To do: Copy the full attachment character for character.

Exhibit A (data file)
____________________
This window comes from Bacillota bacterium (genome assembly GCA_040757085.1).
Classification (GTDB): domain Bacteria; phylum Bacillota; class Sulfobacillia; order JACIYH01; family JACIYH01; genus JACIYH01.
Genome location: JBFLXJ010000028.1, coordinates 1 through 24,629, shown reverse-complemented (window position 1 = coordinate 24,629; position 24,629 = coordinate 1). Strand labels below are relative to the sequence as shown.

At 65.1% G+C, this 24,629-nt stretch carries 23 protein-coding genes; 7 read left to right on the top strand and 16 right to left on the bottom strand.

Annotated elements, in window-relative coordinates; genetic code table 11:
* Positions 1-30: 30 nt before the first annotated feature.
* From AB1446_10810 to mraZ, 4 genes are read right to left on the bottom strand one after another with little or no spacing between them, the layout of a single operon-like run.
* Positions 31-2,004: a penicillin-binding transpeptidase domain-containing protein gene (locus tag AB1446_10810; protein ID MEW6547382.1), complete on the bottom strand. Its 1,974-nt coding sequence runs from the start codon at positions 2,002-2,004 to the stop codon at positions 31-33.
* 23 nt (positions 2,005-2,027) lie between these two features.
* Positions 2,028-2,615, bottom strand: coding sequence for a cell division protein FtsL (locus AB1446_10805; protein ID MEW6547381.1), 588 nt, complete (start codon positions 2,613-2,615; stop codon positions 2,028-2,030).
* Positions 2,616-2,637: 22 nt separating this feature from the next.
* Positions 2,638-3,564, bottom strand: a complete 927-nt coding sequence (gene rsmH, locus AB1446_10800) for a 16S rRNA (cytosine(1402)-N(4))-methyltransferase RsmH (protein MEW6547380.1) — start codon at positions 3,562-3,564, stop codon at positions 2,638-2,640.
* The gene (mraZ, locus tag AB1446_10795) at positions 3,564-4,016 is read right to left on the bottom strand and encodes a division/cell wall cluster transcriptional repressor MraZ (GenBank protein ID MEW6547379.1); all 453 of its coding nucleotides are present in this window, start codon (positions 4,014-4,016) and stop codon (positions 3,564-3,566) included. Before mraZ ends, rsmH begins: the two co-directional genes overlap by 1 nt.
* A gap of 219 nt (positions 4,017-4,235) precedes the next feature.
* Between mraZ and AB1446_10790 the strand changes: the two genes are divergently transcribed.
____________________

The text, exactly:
This window comes from Bacillota bacterium (genome assembly GCA_040757085.1).
Classification (GTDB): domain Bacteria; phylum Bacillota; class Sulfobacillia; order JACIYH01; family JACIYH01; genus JACIYH01.
Genome location: JBFLXJ010000028.1, coordinates 1 through 24,629, shown reverse-complemented (window position 1 = coordinate 24,629; position 24,629 = coordinate 1). Strand labels below are relative to the sequence as shown.

At 65.1% G+C, this 24,629-nt stretch carries 23 protein-coding genes; 7 read left to right on the top strand and 16 right to left on the bottom strand.

Annotated elements, in window-relative coordinates; genetic code table 11:
* Positions 1-30: 30 nt before the first annotated feature.
* From AB1446_10810 to mraZ, 4 genes are read right to left on the bottom strand one after another with little or no spacing between them, the layout of a single operon-like run.
* Positions 31-2,004: a penicillin-binding transpeptidase domain-containing protein gene (locus tag AB1446_10810; protein ID MEW6547382.1), complete on the bottom strand. Its 1,974-nt coding sequence runs from the start codon at positions 2,002-2,004 to the stop codon at positions 31-33.
* 23 nt (positions 2,005-2,027) lie between these two features.
* Positions 2,028-2,615, bottom strand: coding sequence for a cell division protein FtsL (locus AB1446_10805; protein ID MEW6547381.1), 588 nt, complete (start codon positions 2,613-2,615; stop codon positions 2,028-2,030).
* Positions 2,616-2,637: 22 nt separating this feature from the next.
* Positions 2,638-3,564, bottom strand: a complete 927-nt coding sequence (gene rsmH, locus AB1446_10800) for a 16S rRNA (cytosine(1402)-N(4))-methyltransferase RsmH (protein MEW6547380.1) — start codon at positions 3,562-3,564, stop codon at positions 2,638-2,640.
* The gene (mraZ, locus tag AB1446_10795) at positions 3,564-4,016 is read right to left on the bottom strand and encodes a division/cell wall cluster transcriptional repressor MraZ (GenBank protein ID MEW6547379.1); all 453 of its coding nucleotides are present in this window, start codon (positions 4,014-4,016) and stop codon (positions 3,564-3,566) included. Before mraZ ends, rsmH begins: the two co-directional genes overlap by 1 nt.
* A gap of 219 nt (positions 4,017-4,235) precedes the next feature.
* Between mraZ and AB1446_10790 the strand changes: the two genes are divergently transcribed.